My boss was generous. “Two days to forget,” he had said, smiling and pushing me by the shoulders to the exit. “Two days' vacation, my beautiful Élise, to get over it. No one dies before their time.” The boss had spoken, the matter was closed, life was moving on. Two days to forget Robert's laugh, the sounds of our childhood, the memories, their scents, the letter from Aunt Célia. Two days to forget Mom, her profound grief, her grey hair and her trembling hands.
Never before their time? I don't understand. Unsteadily, I get dressed, drunk with my impotence. The memories jostle one another inside me, I am so sick.
Quick, now, go right away, on the metro and the bus, talk to them, and say, “Listen, listen to me, you don't know what's over there, you don't know anything. There was Robert and summer every day. There was life, friends, colours, laughter and music that assailed our bodies. All that is over. The island is vomiting spells. The island is wailing, no one hears it. The future is under siege, there are only corpses. They kill every day, everybody, all the time. They kill us like nothing, like rats. Three years ago it was Dad, then the neighbour, the one who had a nice-looking beard and laughed too loudly. And then, one night, it was Maribelle, who loved life but didn’t like the general. On the general's order, they cut off her breasts. The day before yesterday, it was those farmers who loved their lands too much, and yesterday, it was Robert, but Robert was my brother.” My gut unleashes a mad cry: Robert was my brother … he loved life so much, he clung to the land of that country with all his might. When Dad disappeared, I left. But Robert said, “Wait a little and you'll see, those bastards will soon go to hell.” Those bastards haven't yet gone to hell, but I am going crazy.
No one dies before their time? The boss lied. Hurry, I have to go down there to tell him, to tell them, in the metro tunnels, where the echo is strongest, to cry out that over there, we're all dying before our time, just like that, in broad daylight, like rats. We’re all dying at any time, in any place. On porches, like Robert, throats slit in a field like Gasner, shot in a cemetery like Milou and Marcel under the shocked gaze of schoolchildren brought in for the show, of starvation and torture … or slowly, like Mom and Aunt Célia and Uncle Max and the others, of rage, despair and useless hatred like me.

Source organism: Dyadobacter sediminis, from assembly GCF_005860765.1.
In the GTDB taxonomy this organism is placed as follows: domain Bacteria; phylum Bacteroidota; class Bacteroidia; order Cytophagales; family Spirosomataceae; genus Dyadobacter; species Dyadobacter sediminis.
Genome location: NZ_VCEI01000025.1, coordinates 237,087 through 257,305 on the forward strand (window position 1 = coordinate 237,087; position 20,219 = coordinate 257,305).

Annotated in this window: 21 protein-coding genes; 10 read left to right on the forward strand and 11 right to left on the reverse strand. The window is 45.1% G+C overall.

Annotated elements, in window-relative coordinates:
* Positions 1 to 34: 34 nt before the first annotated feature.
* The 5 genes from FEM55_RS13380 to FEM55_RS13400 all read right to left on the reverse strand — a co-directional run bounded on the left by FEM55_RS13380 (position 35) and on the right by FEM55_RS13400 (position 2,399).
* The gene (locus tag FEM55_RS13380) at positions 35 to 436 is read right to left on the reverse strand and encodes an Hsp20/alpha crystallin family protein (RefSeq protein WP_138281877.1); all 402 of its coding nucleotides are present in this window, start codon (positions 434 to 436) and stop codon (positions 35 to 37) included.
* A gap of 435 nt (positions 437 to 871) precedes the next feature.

I go out in the icy morning. The letter in my pocket. I will take it out soon. I will read it. And like a wave crashing against a reef, I will howl: they are murderers, murderers, murd …
1. Unrefined sugar.
Born in Port-au-Prince, Haiti, Marie-Célie Agnant has lived in Québec since 1970. She has written novels, poetry, short stories and books for children and young adults. Her short story collection Le Silence comme le sang was a finalist for the Governor General's Literary Awards in Canada, while her first novel, La Dot de Sara, was a finalist for the prix littéraire Desjardins. Agnant's works, which reflect the author's personal commitments, centre around the themes of exclusion, racism, exile and the status of women. They have been translated into English, Spanish, Italian and Dutch.
Julie McDonough Dolmaya teaches translation at York University's Glendon Campus in Toronto. She has a doctorate in Translation Studies and is currently engaged in a research project that focuses on translation, politics and oral history. Her English translation of Marie-Célie Agnant's short story "Un regard assassin" was recently published in Tusaaji: A Translation Review. She blogs about her teaching and research at www.mcdonough-dolmaya.ca.